During her recent appearance on The View to promote her new book American Like Me, America Ferrera had a passionate response to the Brett Kavanaugh hearing. In the process, she also gave an important call to action, in case you're similarly frustrated by some of your representatives. As she told the show's cohosts, she took issue with the men on the Senate Judiciary Panel and how they handled themselves during Kavanaugh's hearing, in which they were deciding whether to confirm him to the Supreme Court.
Ferrera said she took note of the male Senators' anger and pointed out there are others who have been frustrated for much, much longer. "I saw a committee of white men be angry and I wanted to say to them — 'I take your anger and I raise you millions of women and decent men in this country who are also angry and furious,'" she explained.
She went on to imply that Senator Lindsey Graham wants the status quo to remain the same. Her insinuation here being that the Senator wants to maintain the Senate's white, Republican majority. Ferrera said:
"They know. They're already saying to their supporters, 'You like how this is going? You want to see this keep going this way? Make sure you keep us in positions of power.' So, the only power that we have right now, to do with our anger, is to show up and to vote. "
Not only was Ferrera able to shine a light on the pain many others have felt under this political process, she also chose that moment to highlight an important way for those exact people to help create positive change in their communities: by voting. And it's a message that everyone needs to seriously take note of.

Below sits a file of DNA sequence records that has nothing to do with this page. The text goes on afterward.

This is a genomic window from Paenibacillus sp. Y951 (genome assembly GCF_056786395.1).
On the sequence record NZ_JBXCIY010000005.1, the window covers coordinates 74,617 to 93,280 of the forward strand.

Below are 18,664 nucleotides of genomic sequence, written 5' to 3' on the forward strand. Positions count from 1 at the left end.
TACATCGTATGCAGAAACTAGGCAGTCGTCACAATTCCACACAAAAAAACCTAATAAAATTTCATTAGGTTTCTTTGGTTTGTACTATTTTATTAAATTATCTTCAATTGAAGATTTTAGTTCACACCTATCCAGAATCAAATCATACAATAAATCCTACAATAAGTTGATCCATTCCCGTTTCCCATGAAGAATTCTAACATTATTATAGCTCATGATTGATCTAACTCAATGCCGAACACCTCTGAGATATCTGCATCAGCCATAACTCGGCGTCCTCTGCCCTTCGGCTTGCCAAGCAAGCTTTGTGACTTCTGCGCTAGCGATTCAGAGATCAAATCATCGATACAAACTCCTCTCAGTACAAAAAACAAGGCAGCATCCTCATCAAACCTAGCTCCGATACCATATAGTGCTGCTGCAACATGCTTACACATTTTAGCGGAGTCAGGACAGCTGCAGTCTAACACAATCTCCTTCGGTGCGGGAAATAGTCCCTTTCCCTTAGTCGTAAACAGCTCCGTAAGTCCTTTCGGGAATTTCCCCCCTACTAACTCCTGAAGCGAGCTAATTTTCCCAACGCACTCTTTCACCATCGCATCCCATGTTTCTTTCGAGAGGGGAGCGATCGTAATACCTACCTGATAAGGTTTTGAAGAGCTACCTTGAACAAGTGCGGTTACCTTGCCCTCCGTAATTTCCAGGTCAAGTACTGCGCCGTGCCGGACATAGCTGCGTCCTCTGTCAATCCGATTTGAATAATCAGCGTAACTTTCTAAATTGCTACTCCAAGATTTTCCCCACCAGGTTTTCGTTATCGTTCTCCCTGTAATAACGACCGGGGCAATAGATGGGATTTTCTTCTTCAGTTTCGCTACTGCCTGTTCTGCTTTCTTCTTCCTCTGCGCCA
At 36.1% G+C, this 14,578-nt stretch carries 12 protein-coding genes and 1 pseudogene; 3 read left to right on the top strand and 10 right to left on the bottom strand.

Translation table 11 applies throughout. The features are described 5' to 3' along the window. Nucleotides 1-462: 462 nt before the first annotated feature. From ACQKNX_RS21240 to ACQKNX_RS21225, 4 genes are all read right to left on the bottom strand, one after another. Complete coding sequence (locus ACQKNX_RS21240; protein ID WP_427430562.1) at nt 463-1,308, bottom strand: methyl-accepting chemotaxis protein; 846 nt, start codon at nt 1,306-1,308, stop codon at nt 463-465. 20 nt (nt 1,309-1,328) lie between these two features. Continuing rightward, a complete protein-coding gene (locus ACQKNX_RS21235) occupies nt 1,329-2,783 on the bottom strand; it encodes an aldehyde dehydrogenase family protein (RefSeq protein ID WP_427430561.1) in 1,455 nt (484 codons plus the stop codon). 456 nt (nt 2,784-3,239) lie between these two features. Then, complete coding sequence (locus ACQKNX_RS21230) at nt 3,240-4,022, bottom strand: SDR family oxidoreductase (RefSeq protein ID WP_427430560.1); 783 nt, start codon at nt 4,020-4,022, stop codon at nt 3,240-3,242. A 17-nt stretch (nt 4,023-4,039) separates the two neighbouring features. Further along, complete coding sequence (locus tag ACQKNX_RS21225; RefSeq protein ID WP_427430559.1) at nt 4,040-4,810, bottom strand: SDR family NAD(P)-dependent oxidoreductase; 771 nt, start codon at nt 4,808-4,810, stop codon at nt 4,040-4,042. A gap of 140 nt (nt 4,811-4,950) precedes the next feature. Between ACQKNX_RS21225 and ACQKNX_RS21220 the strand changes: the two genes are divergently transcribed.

As Ferrera touched upon in her statements, the Senate Judiciary Committee has been meeting to decide whether or not to proceed to a vote to confirm Kavanaugh to the Supreme Court, after President Trump nominated him for the position back in July. (They did, in fact, vote on late Friday morning on Sept. 28 to push his nomination forward for a full vote amongst the U.S. Senate.)
During the hearing, the committee heard testimony from Dr. Christine Blasey Ford on Sept. 27, who accused Kavanaugh of sexually assaulting her. (Kavanaugh has repeatedly denied the claims.) Back in July, Dr. Ford wrote a letter to Senator Dianne Feinstein in which she claimed that he had "physically and sexually assaulted" her when they were both in high school in the 1980s.
In response, Kavanaugh's spokesperson released a statement to NBC News which read, "I categorically and unequivocally deny this allegation. I did not do this back in high school or at any time."
Given that Ferrera is especially active politically, it's no surprise that she recently made a passionate statement in response to some of the behavior displayed by those in the Senate Judiciary Committee. But it is incredibly important to hear her message urging people to go out and vote during the upcoming midterm elections.
If you or someone you know has been sexually assaulted, call the National Sexual Assault Telephone Hotline at 800-656-HOPE (4673) or visit online.rainn.org.